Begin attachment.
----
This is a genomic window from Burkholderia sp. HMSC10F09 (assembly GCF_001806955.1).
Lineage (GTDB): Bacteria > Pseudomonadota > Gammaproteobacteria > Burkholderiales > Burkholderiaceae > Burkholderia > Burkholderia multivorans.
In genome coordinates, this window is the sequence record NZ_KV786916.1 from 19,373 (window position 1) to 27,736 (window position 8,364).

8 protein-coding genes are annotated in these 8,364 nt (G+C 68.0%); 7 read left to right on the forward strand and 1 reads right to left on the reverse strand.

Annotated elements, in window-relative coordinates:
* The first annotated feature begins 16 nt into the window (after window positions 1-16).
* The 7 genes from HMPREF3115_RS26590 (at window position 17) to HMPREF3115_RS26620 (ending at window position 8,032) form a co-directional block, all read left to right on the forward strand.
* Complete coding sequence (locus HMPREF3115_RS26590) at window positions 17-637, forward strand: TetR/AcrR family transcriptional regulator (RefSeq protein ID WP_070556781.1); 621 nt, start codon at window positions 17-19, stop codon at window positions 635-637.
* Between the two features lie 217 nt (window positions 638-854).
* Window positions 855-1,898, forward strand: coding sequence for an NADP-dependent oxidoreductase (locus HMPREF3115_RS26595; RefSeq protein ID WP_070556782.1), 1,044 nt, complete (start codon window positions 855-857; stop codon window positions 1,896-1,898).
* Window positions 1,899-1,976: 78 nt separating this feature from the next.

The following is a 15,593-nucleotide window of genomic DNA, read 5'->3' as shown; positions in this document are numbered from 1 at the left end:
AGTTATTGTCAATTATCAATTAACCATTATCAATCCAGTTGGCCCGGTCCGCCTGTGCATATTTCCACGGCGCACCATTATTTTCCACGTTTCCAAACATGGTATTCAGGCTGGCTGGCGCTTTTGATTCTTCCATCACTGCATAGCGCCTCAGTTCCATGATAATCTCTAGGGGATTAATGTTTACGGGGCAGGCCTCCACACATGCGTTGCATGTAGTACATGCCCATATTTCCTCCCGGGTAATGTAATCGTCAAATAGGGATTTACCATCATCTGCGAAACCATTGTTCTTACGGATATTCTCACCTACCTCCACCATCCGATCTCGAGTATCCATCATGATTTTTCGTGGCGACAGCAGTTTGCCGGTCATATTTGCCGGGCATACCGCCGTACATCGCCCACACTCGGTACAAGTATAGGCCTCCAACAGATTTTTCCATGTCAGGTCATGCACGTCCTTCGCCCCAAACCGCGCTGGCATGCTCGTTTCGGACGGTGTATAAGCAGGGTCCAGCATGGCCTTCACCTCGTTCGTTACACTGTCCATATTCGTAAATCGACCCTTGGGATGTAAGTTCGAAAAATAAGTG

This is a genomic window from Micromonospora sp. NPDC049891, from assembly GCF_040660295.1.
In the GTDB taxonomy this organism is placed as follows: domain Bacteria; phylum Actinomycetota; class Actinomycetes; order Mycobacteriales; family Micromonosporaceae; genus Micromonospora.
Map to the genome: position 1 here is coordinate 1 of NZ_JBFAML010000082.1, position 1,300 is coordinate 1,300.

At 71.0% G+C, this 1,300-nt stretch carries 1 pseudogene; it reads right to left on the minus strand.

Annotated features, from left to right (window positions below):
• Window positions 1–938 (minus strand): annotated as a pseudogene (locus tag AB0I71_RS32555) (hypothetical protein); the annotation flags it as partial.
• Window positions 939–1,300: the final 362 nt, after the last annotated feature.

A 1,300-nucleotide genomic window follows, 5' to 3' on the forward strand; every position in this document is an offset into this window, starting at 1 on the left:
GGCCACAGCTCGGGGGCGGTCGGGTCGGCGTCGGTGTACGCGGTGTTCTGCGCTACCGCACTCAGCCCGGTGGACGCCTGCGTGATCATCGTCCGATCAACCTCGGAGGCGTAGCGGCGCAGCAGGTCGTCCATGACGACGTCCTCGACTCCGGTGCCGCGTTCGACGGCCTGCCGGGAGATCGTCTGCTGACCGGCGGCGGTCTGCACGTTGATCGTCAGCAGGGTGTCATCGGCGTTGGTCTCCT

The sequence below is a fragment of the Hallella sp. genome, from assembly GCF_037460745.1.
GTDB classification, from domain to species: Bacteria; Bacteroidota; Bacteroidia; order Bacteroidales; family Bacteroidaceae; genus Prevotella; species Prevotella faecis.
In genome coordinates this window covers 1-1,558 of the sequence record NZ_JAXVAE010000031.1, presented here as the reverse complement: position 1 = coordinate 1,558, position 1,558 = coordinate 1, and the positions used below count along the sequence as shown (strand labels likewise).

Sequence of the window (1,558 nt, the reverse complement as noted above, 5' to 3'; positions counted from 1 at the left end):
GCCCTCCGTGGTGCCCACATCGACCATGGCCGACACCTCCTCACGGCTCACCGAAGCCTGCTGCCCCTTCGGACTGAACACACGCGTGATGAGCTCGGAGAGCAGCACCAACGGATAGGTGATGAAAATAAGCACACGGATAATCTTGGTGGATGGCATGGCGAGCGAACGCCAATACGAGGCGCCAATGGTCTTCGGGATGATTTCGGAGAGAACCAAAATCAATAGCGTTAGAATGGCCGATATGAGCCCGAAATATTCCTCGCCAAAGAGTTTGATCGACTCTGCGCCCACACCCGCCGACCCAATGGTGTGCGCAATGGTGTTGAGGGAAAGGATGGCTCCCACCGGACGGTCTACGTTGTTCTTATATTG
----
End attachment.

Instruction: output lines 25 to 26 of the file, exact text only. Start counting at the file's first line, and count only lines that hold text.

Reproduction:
In genome coordinates this window covers 1-1,558 of the sequence record NZ_JAXVAE010000031.1, presented here as the reverse complement: position 1 = coordinate 1,558, position 1,558 = coordinate 1, and the positions used below count along the sequence as shown (strand labels likewise).

Sequence of the window (1,558 nt, the reverse complement as noted above, 5' to 3'; positions counted from 1 at the left end):